A Word from the President


Contributing to Student Success

President Ambrose

While actively engaging alumni and the community, the University of Central Missouri's annual Homecoming celebration showcased the culture of service that permeates the campus environment. A student-led blood drive that attracted 535 donors, the community service day that provided a volunteer labor force of 651 people for 43 local projects, and a successful food drive that generated 4,045 pounds of food for families in need are great examples of how our campus gave back to the local community. This culture of serving others also was apparent as the university honored four extraordinary alumni who have distinguished themselves through their work on behalf of the university, their communities, state and nation.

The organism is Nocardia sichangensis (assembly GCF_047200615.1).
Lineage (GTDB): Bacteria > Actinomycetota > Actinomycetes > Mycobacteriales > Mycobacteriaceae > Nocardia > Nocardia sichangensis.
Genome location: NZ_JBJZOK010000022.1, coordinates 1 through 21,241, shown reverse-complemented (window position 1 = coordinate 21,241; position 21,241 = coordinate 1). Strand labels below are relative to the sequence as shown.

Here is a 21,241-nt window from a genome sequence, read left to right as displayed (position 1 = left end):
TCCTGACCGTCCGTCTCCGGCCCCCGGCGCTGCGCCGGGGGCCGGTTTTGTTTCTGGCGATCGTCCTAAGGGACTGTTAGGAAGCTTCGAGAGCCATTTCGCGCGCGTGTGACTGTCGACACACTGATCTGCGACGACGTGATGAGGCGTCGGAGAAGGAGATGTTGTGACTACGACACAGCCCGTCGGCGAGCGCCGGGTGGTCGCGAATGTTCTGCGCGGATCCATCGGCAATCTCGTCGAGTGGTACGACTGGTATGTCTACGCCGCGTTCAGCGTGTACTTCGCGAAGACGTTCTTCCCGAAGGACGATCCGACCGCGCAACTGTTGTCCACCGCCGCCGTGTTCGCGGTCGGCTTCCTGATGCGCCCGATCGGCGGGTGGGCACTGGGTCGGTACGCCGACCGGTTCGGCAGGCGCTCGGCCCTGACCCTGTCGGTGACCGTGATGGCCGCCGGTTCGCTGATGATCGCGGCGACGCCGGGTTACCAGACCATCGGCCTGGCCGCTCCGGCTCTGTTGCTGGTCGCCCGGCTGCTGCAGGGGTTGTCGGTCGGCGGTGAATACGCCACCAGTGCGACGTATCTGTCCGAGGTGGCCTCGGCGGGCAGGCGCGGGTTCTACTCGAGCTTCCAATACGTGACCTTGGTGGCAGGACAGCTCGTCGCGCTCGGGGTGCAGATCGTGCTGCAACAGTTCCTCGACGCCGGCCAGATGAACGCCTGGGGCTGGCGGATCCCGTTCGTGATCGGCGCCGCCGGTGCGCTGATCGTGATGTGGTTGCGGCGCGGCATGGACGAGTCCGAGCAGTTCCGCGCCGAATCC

The first-ever Distinguished Alumni Award for Service was presented to Dale Carder, who retired from the university in 2011 after serving as interim chief development officer and executive director of the UCM Foundation. Other honorees who are an inspiration to others were Distinguished Alumni U.S. Army Brig. Gen. Arnold Neil Gordon-Bray; nationally known artist, photographer, cinematographer and conservationist Glenn Chambers; and NASA researcher Immanuel Barshi, the International Distinguished Alumnus.

Recalling their university experiences, these individuals shares stories about the personal influences they had from a caring faculty and staff who instilled in them an appreciation for service. It's evident they also understand the value of UCM's other attributes, such as engaged learning, future-focused academics and a worldly perspective. These are reasons to believe in a UCM education – they shape and define our graduates and give them the confidence they need to succeed long before they embark on their professional careers.

We invite you to learn more about these great alumni as you read Today, and we look forward to sharing more UCM success stories in future issues.

Joining you in service,

Chuck Ambrose
President, University of Central Missouri